In the meantime, Achilles sparks interest from Sister Carlotta a nun who is looking for recruits for Battle-school, genius children who can one day become commanders. She notes Bean after a while, and realizes that he must be one of them. When Bean escapes from his gang, she realizes that Achilles is actually a killer, and follows the deaths of people who humiliated the boy through the next couple of years -but there is no real trace to Achilles, so he cannot be arrested.

Bean, being the youngest and smallest person to join the Battle-school, is also bullied the most, but not always physically. As with Ender, even the teachers seem to go out of their way to point out his brilliance, and even his lack of social status. This of course brings on more resentment from the others, perhaps a strategy that the teachers think will make him stronger.

But Bean is highly critical of everything, including the teachers. He analyses everything, and calls just about everyone in charge stupid, something he did initially with Poke, too -and he was only partly right about her. Bean's brilliance and insatiable curiosity allows him to do things that none of the other children even think of doing. He steals the password of another student, Nicolai, and creates a separate, anonymous computer account. He fits himself into the ventilation shaft and walks his way around even to the teacher's quarters, where he steals the password of one of them, too. In this way, he gains access to all sorts of student information.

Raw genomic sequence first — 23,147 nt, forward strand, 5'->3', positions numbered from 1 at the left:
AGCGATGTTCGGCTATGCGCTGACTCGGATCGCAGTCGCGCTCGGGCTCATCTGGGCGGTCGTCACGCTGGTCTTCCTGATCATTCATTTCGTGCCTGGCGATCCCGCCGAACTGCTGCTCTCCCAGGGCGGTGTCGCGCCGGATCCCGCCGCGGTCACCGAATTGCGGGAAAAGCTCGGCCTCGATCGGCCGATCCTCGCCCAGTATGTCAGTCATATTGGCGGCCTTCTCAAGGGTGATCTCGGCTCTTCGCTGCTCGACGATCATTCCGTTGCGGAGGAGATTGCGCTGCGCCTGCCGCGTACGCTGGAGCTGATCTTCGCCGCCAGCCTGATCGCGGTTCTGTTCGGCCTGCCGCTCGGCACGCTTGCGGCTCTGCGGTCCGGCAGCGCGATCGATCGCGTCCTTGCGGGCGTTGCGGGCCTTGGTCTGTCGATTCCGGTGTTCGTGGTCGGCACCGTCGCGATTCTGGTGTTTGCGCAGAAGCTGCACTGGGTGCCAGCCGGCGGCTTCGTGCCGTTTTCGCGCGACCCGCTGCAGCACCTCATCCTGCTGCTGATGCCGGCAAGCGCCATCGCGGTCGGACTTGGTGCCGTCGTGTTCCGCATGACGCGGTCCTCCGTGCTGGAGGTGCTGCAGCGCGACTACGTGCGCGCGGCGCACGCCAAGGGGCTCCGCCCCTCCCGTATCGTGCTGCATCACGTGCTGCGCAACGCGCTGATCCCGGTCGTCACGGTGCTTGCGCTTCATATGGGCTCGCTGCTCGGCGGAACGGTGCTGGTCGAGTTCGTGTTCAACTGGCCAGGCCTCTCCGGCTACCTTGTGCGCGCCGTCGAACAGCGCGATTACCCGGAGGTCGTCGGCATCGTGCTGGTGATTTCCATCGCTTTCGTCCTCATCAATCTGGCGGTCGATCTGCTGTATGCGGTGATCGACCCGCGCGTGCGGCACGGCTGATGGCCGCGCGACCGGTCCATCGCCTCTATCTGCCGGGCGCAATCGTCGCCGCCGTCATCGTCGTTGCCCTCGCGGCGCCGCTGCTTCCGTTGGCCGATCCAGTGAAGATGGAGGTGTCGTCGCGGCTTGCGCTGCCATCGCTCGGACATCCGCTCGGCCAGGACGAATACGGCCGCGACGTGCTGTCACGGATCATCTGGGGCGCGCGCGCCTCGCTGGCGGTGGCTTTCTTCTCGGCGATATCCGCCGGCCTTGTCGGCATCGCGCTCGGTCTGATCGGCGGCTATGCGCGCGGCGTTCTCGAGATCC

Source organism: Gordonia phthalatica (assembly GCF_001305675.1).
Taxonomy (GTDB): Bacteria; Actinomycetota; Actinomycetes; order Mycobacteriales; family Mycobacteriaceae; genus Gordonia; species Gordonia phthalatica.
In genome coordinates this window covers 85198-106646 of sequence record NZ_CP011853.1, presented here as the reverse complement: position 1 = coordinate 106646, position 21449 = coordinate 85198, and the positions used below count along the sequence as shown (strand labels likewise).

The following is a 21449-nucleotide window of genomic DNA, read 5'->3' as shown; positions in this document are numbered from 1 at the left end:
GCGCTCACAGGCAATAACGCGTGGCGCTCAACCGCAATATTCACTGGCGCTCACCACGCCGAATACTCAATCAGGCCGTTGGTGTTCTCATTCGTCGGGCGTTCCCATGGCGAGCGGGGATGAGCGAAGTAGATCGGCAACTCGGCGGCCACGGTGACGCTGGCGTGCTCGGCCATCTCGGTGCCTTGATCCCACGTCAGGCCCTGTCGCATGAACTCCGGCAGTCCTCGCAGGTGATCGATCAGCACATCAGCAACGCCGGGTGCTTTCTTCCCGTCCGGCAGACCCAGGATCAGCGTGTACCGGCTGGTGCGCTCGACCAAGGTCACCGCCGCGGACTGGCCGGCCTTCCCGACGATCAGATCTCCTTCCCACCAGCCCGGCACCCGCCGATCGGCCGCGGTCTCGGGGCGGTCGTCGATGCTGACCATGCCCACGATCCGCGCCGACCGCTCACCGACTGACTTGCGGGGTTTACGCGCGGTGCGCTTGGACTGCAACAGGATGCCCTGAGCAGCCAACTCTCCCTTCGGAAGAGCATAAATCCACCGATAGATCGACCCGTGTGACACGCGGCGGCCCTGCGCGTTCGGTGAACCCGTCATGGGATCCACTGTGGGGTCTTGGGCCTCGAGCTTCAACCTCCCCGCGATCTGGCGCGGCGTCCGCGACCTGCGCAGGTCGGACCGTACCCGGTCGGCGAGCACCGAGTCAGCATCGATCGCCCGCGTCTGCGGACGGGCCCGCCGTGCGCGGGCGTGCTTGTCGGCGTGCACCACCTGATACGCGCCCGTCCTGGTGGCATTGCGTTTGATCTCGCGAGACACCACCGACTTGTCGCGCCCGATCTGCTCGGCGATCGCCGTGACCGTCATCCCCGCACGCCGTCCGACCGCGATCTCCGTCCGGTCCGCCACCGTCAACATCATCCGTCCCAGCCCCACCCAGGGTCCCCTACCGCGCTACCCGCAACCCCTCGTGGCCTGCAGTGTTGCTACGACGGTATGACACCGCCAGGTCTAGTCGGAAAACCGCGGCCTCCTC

And the teachers allow him this access, knowing that he is brilliant, and trying to find out what makes him work. He refuses to play the computer game that everyone plays, recognizing instantly that it is analyzing his thought patterns -and he doesn't want anybody knowing what goes on inside his head.

But I didn't like the way the author tried to bring attention to everything he did by saying how other kids would do the same thing for this common reason, but Bean did it for another, smarter, reason, to know what happens or where a path goes for future use. For the most part, it only happened in Battle-School, showing how sloppy the other kids were at what they did, though they scored high in the tests. But they also had social lives, and it's hard to be perfect while having friends.

When Bean does befriend Nicolai, he, too, discovers that he has faults. Nicolai gives him points of view that he would never have thought of. It turns out, Sister Carlotta discovers, that Nicolai is actually Bean's twin brother, a clone, actually. Their parents took a fertilized egg and cloned it, implanting Nicolai several years earlier, but the eggs were stolen for the illegal genetic experiment.